Scooter Braun has become the sole CEO of HYBE America, Variety has confirmed. He had previously shared the co-CEO title with Lenzo Yoon, a veteran of Big Hit (HYBE’s former company name) who joined the South Korean company – home of K-pop sensations BTS – in 2010 as head of strategic planning. At HYBE, Yoon was tasked with “localizing the K-pop business model in the American music industry,” according to a 2021 announcement.
Braun’s Ithaca Holdings merged with HYBE in April 2021, giving the company a 100% stake in Ithaca and its properties, which include SB Projects and management clients Justin Bieber, Ariana Grande and Demi Lovato, as well as Big Machine Label Group, among others. With the merger, Braun joined HYBE’s board of directors and retained the title of CEO for its US operations. Bang Si-Hyuk, who founded Big Hit in 2005, stepped down as CEO in July 2021 and remains chairman.
That seemingly gave a bigger role to Yoon, who was instrumental in building BTS’ fan base. Yoon (full name Yoon Seok Joon) became Global CEO in May 2020, before the company launched its IPO on the Seoul Stock Exchange. He then became CEO of HYBE America in July 2021. The role in the United States earned him a spot (alongside Bang and Braun) on Billboard’s 2022 Global Power list. HYBE has not specified what Yoon’s future role could be. And that has not been responded to Variety‘s questions.
The billion-dollar Ithaca-HYBE deal resulted in large payouts for Braun’s employees and customers, including SB Projects president Allison Kaye, Grande, Bieber and J Balvin. A $50 million pledge of Braun’s personal stock was pledged to acts and employees who have worked at Braun since he started SBP in 2007. Bieber and Grande each received 53,557 — which equates to about $10 million each — while Balvin received 21,423 shares. Demi Lovato was allotted 5,355. Smaller pieces of the pie were handed out to other artists on the label’s roster, such as Carly Rae Jepsen and Asher Roth, as well as producer Andrew Watt, Migos rapper Quavo, producer Tommy Brown, and songwriter Jason “Poo Bear” Boyd, among others. Kaye, meanwhile, received a whopping 26,778 shares – worth $5 million.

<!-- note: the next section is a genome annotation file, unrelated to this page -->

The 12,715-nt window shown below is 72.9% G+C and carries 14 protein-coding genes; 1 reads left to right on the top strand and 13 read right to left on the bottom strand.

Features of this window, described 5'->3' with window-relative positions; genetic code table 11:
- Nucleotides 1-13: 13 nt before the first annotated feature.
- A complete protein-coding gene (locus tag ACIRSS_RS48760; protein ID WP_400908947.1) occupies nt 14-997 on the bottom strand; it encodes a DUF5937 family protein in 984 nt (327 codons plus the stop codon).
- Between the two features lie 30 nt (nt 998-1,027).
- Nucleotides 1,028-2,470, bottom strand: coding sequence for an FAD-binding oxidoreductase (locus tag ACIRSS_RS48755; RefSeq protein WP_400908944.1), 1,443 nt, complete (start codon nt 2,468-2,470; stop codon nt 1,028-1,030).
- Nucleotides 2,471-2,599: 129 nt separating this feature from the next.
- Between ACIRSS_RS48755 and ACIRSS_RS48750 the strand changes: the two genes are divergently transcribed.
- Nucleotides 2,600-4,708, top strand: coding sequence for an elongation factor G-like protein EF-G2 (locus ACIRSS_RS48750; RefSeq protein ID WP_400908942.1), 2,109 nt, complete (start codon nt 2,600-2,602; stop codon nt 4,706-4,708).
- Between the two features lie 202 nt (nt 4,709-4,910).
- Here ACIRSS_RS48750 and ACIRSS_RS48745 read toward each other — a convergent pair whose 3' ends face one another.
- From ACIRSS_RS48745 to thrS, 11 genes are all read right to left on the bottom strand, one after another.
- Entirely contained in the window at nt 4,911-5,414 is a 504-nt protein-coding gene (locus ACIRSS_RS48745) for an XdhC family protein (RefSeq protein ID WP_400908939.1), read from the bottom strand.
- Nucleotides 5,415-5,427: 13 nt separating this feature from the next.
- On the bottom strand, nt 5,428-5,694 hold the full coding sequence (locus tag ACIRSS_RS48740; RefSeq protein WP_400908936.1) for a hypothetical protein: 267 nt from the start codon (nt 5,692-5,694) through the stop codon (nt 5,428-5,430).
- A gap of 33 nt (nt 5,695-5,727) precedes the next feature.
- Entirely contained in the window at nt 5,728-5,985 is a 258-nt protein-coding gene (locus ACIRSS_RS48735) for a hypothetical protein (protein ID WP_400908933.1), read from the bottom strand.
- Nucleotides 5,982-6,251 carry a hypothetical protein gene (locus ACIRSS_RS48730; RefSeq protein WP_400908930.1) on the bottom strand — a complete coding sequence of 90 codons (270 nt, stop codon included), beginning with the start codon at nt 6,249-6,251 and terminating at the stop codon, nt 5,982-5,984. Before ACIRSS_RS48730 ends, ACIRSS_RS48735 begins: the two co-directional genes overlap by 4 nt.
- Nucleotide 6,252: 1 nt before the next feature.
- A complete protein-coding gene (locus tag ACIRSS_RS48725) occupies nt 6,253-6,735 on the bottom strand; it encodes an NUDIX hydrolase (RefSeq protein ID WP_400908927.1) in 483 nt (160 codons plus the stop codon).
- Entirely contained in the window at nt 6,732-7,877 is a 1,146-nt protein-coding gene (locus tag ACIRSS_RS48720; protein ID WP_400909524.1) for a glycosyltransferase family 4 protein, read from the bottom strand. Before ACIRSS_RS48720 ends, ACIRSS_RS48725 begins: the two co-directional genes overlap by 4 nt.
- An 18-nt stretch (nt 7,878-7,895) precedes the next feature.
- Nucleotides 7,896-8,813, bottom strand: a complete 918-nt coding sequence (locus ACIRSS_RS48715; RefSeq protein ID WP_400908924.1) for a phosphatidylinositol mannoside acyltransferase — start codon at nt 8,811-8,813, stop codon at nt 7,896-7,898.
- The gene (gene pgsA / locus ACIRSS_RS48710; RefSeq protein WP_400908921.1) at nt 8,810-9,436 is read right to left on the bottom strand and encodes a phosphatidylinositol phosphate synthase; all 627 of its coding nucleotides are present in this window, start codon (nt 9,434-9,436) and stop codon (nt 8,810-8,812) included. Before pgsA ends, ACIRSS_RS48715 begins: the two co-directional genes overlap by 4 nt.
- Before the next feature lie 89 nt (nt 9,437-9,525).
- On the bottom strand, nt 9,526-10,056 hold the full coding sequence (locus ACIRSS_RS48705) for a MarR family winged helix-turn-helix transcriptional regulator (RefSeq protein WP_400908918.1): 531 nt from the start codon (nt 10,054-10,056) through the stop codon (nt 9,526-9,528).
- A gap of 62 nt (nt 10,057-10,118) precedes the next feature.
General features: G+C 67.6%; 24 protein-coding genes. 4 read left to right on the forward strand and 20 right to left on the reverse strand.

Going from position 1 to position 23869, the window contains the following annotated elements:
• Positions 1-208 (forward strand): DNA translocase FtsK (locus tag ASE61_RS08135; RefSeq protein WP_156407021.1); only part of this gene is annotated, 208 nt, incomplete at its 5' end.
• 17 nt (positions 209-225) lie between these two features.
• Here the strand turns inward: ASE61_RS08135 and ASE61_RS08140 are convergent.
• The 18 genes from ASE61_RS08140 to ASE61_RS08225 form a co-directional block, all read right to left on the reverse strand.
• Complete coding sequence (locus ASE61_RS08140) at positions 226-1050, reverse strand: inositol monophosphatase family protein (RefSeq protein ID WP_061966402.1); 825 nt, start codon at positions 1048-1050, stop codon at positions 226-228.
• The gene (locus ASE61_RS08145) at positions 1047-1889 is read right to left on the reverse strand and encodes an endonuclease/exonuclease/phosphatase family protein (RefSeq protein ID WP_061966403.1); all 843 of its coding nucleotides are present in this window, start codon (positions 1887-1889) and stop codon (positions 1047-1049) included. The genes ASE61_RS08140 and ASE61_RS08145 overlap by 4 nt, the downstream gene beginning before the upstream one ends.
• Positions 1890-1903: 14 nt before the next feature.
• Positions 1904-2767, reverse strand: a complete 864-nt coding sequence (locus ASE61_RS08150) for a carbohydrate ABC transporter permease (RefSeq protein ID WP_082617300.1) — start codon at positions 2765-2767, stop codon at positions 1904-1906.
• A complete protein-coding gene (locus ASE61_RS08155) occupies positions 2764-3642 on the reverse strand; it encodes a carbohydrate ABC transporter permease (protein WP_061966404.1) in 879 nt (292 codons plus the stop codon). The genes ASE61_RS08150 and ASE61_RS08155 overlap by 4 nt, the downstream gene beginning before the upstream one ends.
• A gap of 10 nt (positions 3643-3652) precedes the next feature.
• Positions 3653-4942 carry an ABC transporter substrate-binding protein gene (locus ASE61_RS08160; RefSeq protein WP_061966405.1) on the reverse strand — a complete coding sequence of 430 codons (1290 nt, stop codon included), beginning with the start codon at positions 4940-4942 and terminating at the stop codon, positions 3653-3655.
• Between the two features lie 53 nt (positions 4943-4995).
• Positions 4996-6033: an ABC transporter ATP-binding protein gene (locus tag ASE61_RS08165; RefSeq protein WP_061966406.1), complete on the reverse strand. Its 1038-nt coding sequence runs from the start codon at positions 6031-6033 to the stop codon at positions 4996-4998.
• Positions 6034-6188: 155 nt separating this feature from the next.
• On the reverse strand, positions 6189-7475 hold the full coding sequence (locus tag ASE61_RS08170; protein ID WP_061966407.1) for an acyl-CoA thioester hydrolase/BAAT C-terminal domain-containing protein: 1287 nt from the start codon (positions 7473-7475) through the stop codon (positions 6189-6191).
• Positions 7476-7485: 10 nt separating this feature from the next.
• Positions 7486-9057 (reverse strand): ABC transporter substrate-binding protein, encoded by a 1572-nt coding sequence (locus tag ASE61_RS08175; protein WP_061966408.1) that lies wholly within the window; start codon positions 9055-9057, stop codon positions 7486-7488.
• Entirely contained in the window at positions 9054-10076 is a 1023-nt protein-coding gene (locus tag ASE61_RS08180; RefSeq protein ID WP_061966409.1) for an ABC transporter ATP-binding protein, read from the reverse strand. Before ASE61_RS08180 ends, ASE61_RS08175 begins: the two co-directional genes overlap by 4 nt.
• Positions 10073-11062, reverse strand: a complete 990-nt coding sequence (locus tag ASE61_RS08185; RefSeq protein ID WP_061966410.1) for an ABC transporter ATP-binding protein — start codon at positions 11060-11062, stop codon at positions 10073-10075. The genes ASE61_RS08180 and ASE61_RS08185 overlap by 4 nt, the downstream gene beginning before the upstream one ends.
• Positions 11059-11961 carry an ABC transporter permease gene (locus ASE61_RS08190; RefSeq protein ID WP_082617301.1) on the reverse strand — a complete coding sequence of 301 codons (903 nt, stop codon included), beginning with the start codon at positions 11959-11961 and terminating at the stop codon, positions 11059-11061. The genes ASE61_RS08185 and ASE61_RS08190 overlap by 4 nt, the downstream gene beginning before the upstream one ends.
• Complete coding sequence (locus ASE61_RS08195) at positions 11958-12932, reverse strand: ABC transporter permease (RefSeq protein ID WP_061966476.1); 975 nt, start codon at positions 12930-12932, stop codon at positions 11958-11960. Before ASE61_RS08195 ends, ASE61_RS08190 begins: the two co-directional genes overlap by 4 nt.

Elsewhere in the Braun empire, Bieber just sold his music rights to Blackstone-backed Hipgnosis Songs Capital for more than $200 million in a deal that includes Bieber’s shares of his publishing and music catalog, Bieber’s stake in his publishing copyrights (including the writer’s share of the performance), master recordings and neighboring rights for its entire back catalog, consisting of more than 290 titles released before December 31, 2021.
While BTS is HYBE’s largest customer, the company and its subsidiaries are also home to popular K-pop acts Tomorrow x Together, Enhypen, Seventeen and more. HYBE also recently debuted a K-pop girl group in May 2022, Le Sserafim, in collaboration with Source Music. With the October release of their second EP, “Antifragile”, the group became the fastest female K-pop act to debut on the Billboard 200.
HYBE increased its sales growth in 2022 and earned more than $1 billion dollars, placing it in the league of a mini-major label. So far this year, the stock is up 10%, though it’s down 31% compared to last year’s performance. As of January, HYBE has a market cap of $6.25 billion, though that’s down from its high of $12.1 billion at the end of 2021.
When BTS announced its “hiatus” in June 2022, HYBE’s stock fell 28%, equating to a $1.7 billion drop in market value. However, HYBE soon released a statement reverting the word “hiatus”, claiming that the word was mistranslated in the group’s Korean announcement. “BTS doesn’t take a break. Members will focus more on solo projects at this time,” the statement said.
That has proven true, with members RM and J-Hope both releasing solo projects since the announcement. The group is also due for military service and will therefore be temporarily inactive, but “looks forward to reconvening as a group after their tour of duty around 2025,” the Big Hit Music label said in a statement.